Notably, the items covered by ITAR constantly change, making it challenging for some organizations to understand their compliance requirements.
Adding to the confusion, ITAR imposes regulatory burdens not only on those who deal in these physical goods, but also on organizations who handle related “technical data.” Under C.F.R. 120.10, technical data consists of information that “is required for the design, development, production, manufacture, assembly, operation, repair, testing, maintenance or modification of defense articles.” Examples include, but are not limited to, blueprints, photographs, drawings, instructions, documentation, and plans.
ITAR requires any U.S. person, including corporations, businesses, organizations, or groups that are incorporated in the United States under U.S. law, to obtain authorization from the U.S. Department of State before they can export any item on the USML list to a “foreign person.” Not only that, but any company that manufactures an item on the USML, regardless of any intent to export, must register with the Directorate of Defense Trade Controls.
ITAR also covers the re-export of covered items, meaning that a U.S. organization that exports an item on the USML list to a foreign person cannot turn a blind eye to what happens with the item once it leaves its hands. The U.S.-based organization must obtain authorization for the party it intends to transfer the item to, as well as authorization for the third-party transferee.
In all, ITAR imposes incredibly complex burdens on U.S.-based businesses that deal in the items contained on the USML. At Oberheiden, P.C., our team of knowledgeable ITAR compliance attorneys work closely with our organizational clients to ensure they are aware of their compliance requirements. We will then clearly identify all necessary steps to become ITAR compliant.
Step One: Determine if a Business Needs to Comply with ITAR?
The federal government controls all exports. In general, the export of most non-military goods is covered by the Export Administrative Regulations (EAR). The Bureau of Industry and Security enforces the EAR. These regulations, while strict, do not impose the burdens that ITAR does. Thus, whenever possible, most businesses would prefer to be bound by the EAR. While the EAR are broad, they do not apply to defense articles and defense services on the U.S. Munitions List. These items fall within ITAR.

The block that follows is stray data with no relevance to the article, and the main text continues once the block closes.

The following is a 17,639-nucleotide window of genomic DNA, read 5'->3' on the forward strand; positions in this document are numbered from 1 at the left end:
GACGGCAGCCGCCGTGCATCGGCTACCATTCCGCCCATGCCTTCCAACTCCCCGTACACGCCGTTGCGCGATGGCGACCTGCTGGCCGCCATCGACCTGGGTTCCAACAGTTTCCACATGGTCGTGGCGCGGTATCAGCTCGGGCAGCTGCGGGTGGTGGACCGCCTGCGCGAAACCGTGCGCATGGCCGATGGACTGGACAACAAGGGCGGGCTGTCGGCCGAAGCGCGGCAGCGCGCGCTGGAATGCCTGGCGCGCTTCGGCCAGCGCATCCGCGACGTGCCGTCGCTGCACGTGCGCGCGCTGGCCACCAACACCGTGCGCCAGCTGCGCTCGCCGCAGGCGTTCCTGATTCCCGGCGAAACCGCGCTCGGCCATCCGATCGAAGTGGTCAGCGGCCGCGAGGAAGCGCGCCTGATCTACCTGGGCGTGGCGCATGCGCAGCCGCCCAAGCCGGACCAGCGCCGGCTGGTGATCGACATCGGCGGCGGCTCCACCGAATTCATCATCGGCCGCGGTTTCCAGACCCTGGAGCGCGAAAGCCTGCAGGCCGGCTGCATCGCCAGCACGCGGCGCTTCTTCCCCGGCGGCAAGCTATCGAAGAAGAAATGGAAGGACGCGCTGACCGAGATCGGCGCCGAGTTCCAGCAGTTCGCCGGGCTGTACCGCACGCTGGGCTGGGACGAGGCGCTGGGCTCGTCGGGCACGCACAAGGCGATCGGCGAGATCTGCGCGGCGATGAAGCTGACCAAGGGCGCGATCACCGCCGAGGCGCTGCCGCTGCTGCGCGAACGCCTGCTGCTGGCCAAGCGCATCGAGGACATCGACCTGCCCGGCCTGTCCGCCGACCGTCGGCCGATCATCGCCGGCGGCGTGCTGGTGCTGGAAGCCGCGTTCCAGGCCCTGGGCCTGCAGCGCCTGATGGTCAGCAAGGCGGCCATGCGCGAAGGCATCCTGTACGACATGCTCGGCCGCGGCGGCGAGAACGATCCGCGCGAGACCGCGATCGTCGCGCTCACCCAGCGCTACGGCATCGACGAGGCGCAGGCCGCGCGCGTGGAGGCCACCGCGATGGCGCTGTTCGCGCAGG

A few of the organizations that must ensure ITAR compliance include:
- Companies dealing directly in defense articles and services;
- Manufacturers producing defense articles and services (even the business does not intend to export);
- Those who connect buyers and sellers, such as brokers or agents;
- Those collaborating with non-U.S. persons and companies; and
- Those dealing with all other goods, services, technology, or information that falls outside the EAR or that has a specific military application.
At Oberheiden, P.C., when we meet with a business client, we first identify whether the business’ dealings allow compliance only with the EAR. If so, our client no longer needs to worry about ITAR compliance, and avoiding the burdensome ITAR requirements. Of course, we will then work with our client to ensure total EAR compliance.
Step Two: Review the ITAR to Determine Registration and Compliance Requirements
If a business is subject to ITAR, the next step is to review ITAR to determine its compliance requirements. Like many federal regulatory schemes, ITAR is not a model of clarity; much of the language contained in the relevant statutes is vague and open to interpretation. This can create a challenging environment for businesses that, on the one hand, do not wish to subject themselves to unnecessary federal scrutiny, but on the other, cannot risk non-compliance.
Step Three: Register with the Directorate of Defense Trade Control
Once a business determines that it is subject to ITAR, the next step is to register with the Directorate of Defense Trade Control (DDTC). The registration requirements are outlined in C.F.R. 122, and include,
- Submitting a registration statement signed by a senior officer;
- Paying a registration fee;
- Keeping the DDTC updated regarding any criminal charges brought against the registrant, certain changes to the registrant’s corporate structure, or any other subsequent ineligibility to export defense articles; and